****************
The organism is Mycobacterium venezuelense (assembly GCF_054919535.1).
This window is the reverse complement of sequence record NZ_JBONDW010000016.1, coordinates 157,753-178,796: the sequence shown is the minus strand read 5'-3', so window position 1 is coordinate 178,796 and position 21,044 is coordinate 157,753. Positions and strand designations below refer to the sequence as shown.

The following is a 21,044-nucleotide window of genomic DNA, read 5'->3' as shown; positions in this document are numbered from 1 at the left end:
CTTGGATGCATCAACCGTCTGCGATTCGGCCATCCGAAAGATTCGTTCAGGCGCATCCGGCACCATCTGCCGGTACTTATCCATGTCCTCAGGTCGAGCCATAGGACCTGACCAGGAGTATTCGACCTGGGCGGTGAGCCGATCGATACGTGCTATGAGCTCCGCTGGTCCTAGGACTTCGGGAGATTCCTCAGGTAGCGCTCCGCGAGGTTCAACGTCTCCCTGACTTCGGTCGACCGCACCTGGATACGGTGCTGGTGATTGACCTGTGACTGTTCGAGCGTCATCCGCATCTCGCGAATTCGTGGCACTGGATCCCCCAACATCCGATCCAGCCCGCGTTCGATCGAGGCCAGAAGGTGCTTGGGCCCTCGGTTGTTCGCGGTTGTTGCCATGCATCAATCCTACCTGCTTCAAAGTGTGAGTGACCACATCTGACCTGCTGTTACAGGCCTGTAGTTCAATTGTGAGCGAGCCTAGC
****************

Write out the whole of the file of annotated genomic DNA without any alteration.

The organism is Mycobacterium venezuelense (assembly GCF_054919535.1).
This window is the reverse complement of sequence record NZ_JBONDW010000016.1, coordinates 157,753-178,796: the sequence shown is the minus strand read 5'-3', so window position 1 is coordinate 178,796 and position 21,044 is coordinate 157,753. Positions and strand designations below refer to the sequence as shown.

The following is a 21,044-nucleotide window of genomic DNA, read 5'->3' as shown; positions in this document are numbered from 1 at the left end:
CTTGGATGCATCAACCGTCTGCGATTCGGCCATCCGAAAGATTCGTTCAGGCGCATCCGGCACCATCTGCCGGTACTTATCCATGTCCTCAGGTCGAGCCATAGGACCTGACCAGGAGTATTCGACCTGGGCGGTGAGCCGATCGATACGTGCTATGAGCTCCGCTGGTCCTAGGACTTCGGGAGATTCCTCAGGTAGCGCTCCGCGAGGTTCAACGTCTCCCTGACTTCGGTCGACCGCACCTGGATACGGTGCTGGTGATTGACCTGTGACTGTTCGAGCGTCATCCGCATCTCGCGAATTCGTGGCACTGGATCCCCCAACATCCGATCCAGCCCGCGTTCGATCGAGGCCAGAAGGTGCTTGGGCCCTCGGTTGTTCGCGGTTGTTGCCATGCATCAATCCTACCTGCTTCAAAGTGTGAGTGACCACATCTGACCTGCTGTTACAGGCCTGTAGTTCAATTGTGAGCGAGCCTAGC